school has failed; Law let us put students under lawyers instead
By Rodgers Onyancha
| August 16th 2019
The ISO-certified Kenya School of Law (KSL) is overrated and over hated, the former by the stakeholders around the Council of Legal Education (CLE) and the latter by its current and immediate former students.
Students at KSL are ever on the edge longing for the end of the 12-month professional training so that they can start their six months of pupillage where all and the sundry believe the true training to be Advocates of High Court of Kenya begins.
For the last decade or so, the road taken by legal students to be admitted as Advocates of the High Court has been fraught with peril leading to mass failure in the post-graduate diploma, Advocate Training Programme (ATP) exams. It all boils down to the pedagogy of legal education in Kenya.
A few weeks after being admitted to KSL, the anxiety among students turns to pure frustration upon realising that the one year at KSL is nothing, but an extension of their university lecture classes. The ‘T’ in ATP is lost as over 300 students in a lecture hall have to endure four hours every five days of the week for a whole year jotting down lecture notes.
Whereas the LLB degree taught in the universities is an academic concept, ATP is a theoretical concept. Failure by the CLE, KSL and the rest of legal stakeholders to have a clear distinction of the two and their place of application is the most genuine reason behind the mass failure of ATP exams.
Lecturing LLB coursework, university lecturers apply academic concepts and the students are supposed to understand key ideas to meet the objective of the lesson. In explaining an academic concept, effective lectures define the concept and provide examples and non-examples, rules that apply, distinctive attributes or comparison with related concepts. The LLB, being taught as an academic concept, is a universal practice and is the reason behind the fact that students can study it in another jurisdiction and still practice in Kenya.
The theoretical framework is the structure that can hold or support a theory of a research study. This is the concept KSL should have adopted. To execute it to satisfaction, it needs the trainer to have close contact with the student. This would have afford the students an opportunity to formulate theories, explain, predict and understand phenomena and in many cases, to challenge and extend existing knowledge within the limits of critical bonding assumptions.
The method and practice of teaching, especially as an academic subject or theoretical concept (the pedagogy) of legal education strongly mirrors a methodology for legal analysis, IRAC (Issue, Rule, Application and Conclusion) where in pursuance of LLB degree, the universities embark on the first two, Issue and Rule as academic subject and KSL to impart the latter skills of Application and Conclusion.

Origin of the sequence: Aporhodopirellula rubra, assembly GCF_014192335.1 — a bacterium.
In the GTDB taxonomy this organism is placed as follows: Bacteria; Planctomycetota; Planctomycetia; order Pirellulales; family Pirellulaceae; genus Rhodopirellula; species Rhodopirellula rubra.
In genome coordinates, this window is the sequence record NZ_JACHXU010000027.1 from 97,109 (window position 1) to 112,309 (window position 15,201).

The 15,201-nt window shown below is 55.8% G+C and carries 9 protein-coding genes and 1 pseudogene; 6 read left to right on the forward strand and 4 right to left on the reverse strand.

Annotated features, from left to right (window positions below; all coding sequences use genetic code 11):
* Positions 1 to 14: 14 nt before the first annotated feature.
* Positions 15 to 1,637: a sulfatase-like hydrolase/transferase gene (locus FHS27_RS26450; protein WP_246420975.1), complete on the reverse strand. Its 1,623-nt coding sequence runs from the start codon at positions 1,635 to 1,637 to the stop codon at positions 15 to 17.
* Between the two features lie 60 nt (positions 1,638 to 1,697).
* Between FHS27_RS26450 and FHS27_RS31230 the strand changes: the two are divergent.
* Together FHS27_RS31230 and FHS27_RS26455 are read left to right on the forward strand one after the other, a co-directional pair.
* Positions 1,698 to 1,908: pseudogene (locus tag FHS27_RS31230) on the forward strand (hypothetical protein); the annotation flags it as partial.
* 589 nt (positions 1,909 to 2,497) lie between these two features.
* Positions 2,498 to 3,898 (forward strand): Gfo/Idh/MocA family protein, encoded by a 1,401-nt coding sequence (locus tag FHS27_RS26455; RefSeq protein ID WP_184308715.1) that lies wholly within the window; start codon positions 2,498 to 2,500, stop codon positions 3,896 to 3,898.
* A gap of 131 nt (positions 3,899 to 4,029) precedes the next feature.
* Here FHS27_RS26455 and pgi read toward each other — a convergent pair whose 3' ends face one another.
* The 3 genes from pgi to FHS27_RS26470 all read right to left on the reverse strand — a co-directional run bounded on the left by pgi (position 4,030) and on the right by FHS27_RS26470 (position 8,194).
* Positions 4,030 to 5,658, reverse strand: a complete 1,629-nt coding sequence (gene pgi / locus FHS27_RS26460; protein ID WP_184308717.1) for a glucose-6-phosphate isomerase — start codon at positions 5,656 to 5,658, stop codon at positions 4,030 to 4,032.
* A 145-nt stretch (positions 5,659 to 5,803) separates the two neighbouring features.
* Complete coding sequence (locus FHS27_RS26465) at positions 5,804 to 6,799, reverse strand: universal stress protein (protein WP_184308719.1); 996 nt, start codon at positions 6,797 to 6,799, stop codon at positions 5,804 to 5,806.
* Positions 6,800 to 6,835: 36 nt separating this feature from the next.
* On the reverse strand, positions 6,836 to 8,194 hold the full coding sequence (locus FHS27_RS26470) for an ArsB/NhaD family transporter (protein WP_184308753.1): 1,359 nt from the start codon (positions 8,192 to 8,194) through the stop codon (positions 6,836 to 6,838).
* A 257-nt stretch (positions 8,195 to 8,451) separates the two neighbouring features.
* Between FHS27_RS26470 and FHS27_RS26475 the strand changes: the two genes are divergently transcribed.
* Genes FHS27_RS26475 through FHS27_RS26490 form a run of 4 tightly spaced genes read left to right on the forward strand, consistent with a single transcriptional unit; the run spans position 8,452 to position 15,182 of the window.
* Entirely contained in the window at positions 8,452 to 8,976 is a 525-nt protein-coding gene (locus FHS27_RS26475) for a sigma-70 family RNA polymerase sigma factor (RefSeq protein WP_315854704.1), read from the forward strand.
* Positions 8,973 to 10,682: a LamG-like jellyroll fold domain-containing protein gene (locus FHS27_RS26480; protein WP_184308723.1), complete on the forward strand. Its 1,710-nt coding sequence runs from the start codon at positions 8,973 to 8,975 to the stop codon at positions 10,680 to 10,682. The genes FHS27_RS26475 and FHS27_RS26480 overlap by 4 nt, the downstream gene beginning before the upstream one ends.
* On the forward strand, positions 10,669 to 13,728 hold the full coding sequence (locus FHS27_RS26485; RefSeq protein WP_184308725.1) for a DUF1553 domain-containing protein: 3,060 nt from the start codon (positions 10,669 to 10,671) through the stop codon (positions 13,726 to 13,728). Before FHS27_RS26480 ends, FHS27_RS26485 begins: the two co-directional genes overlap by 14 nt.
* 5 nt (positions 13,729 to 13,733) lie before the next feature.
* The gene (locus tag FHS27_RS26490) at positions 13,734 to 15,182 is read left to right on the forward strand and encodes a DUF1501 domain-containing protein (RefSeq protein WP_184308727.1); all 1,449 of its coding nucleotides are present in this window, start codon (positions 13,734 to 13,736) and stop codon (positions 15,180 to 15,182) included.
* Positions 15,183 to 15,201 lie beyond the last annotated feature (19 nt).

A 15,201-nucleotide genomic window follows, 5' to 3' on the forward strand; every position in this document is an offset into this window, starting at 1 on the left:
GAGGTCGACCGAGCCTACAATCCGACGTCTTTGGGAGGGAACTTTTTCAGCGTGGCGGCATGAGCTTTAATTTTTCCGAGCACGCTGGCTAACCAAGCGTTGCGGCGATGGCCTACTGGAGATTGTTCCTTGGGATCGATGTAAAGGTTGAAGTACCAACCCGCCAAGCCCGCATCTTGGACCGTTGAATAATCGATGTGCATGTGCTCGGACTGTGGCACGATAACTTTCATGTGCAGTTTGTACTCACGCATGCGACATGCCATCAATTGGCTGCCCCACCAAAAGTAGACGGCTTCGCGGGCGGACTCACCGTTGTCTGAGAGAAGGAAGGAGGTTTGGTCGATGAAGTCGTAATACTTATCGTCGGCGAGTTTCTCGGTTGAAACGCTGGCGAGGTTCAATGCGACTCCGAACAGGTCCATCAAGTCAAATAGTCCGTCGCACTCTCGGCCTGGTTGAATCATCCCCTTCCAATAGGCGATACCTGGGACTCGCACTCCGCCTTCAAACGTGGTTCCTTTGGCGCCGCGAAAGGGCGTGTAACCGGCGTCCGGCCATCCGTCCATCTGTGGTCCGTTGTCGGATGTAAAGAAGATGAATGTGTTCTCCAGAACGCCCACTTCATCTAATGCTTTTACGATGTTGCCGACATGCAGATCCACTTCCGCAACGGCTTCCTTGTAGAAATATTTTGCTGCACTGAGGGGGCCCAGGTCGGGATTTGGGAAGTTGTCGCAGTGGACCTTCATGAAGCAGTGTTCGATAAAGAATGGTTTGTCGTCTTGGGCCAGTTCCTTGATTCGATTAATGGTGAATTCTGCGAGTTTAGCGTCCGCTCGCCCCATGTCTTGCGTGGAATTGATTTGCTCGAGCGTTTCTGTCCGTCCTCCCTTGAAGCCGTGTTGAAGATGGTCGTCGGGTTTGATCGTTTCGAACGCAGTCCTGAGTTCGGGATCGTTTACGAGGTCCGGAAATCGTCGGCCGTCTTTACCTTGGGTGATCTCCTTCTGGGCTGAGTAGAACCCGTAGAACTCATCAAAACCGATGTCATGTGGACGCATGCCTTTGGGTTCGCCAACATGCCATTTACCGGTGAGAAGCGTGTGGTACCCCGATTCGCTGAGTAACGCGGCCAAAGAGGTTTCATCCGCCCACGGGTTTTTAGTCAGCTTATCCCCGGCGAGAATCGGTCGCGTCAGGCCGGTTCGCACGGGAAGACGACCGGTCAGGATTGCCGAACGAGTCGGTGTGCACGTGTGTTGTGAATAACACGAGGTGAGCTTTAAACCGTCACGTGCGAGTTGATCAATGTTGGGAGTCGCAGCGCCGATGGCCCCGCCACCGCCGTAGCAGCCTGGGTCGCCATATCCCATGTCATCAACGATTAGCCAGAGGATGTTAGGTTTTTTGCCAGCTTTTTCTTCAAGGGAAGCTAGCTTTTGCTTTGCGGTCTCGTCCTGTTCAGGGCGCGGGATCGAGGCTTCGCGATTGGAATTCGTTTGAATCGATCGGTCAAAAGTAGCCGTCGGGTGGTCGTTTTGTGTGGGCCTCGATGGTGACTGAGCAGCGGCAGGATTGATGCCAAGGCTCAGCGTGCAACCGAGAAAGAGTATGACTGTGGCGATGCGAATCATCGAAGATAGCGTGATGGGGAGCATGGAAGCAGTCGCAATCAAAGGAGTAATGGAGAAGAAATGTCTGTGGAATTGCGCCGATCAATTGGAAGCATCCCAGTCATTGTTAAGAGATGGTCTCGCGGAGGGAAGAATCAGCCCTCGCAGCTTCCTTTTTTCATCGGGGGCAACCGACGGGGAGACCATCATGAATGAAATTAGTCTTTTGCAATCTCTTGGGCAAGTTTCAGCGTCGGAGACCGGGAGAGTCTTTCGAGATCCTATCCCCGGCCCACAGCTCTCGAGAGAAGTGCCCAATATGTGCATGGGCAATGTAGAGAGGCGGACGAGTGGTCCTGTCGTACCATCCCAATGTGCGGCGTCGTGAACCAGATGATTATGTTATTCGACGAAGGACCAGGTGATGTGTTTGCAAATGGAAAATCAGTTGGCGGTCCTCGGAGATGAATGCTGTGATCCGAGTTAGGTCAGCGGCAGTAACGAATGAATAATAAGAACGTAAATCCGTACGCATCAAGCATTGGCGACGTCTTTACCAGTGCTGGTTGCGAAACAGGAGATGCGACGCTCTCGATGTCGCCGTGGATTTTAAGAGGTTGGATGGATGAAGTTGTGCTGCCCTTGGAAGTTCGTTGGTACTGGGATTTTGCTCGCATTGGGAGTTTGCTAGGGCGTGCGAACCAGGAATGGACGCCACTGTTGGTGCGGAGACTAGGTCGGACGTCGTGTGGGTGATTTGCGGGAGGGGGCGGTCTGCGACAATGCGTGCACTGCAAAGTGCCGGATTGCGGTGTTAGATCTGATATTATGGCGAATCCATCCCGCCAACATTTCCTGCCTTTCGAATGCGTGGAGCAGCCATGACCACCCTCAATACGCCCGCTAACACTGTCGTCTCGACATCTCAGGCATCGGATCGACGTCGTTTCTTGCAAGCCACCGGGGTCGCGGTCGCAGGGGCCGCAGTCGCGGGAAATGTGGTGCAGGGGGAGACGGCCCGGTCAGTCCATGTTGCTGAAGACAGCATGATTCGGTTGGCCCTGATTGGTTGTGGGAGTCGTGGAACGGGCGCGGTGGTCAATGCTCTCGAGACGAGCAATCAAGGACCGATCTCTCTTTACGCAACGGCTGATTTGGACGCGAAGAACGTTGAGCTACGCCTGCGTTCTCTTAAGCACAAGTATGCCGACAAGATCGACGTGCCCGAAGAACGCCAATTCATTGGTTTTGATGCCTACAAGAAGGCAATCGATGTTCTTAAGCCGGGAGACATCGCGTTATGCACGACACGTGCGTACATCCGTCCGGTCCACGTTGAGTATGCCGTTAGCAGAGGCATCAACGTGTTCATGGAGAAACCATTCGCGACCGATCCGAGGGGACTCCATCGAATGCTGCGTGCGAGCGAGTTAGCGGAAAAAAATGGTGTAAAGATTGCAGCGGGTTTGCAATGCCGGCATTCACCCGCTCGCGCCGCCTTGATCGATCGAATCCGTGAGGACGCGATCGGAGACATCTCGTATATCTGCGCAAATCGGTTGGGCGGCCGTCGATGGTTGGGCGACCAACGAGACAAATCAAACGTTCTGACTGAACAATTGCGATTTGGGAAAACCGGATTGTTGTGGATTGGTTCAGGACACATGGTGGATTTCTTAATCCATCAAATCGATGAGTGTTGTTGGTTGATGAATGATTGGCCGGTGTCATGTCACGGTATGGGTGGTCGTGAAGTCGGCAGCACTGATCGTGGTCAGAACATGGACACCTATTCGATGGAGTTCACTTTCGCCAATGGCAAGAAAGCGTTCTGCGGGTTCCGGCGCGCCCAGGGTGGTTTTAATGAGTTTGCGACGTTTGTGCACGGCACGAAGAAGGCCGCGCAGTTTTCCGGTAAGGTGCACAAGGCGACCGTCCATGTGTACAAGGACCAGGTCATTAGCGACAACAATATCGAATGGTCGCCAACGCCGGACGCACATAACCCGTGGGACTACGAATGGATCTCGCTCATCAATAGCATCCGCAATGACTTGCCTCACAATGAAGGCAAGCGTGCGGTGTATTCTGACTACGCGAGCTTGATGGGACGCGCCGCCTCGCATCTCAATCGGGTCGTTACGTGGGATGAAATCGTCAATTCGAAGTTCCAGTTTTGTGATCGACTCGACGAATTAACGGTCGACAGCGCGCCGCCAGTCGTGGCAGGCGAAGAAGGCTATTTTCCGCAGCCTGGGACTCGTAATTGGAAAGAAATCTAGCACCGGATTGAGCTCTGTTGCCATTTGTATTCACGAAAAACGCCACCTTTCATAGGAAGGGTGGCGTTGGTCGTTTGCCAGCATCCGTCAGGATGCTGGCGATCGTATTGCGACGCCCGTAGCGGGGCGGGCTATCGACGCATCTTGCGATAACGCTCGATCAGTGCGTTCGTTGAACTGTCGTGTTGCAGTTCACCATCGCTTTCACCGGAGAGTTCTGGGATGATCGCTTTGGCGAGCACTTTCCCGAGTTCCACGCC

Due to the huge number of students admitted to KSL in the last 15 years, the future, where KSL can offer effective training to lawyers looks bleak. This has put immense pressure on the school and the trainers have inadvertently replaced the theoretical approach with academic concept in order to cover the syllabus.
A section of legal stakeholders have proposed opening up more Kenya School of Law institutions in Kisumu, Mombasa and Eldoret to supplement the Karen (Nairobi) one. Others have proposed that CLE grants the mandate of training of the advocates to some universities offering LLB across the country. But will that not be re-inventing the wheel?
Post-KSL, the frustration of students do turn to astonishment when what the lecturers struggled to impart on them for 12 months at KSL starts to make sense during their six months of pupilage (internship) at a modest law firm under the guidance of an astute pupil master; the grooming, the art of advocacy, oral skills, examination of witnesses, legal drafting. It is in law firms that lawyers are transformed into advocates.
Pupil masters can take up to two pupils for the six-month pupilage. There are no provisions whatsoever for CLE and KSL to remunerate the pupil master despite the pupil paying Sh145,000 to KSL for training that never comes and another Sh45,000 to CLE for an exam they have an 82 per cent chance of failing.
The time has come for the CLE to prepare the ATP course outline at the beginning of the year, share it with the students and set the exams. Let the students take the course outline and devolve the Advocate Training Programme across the country in the chambers of advocates with five years experience and above for 18 months, a period inclusive of holding over, their tuition fees channeled to the advocates accounts as fees paid for training and without doubt the mass failure of bar exams will become a thing of the past.
Mr Onyancha is an advocate of the High [email protected]
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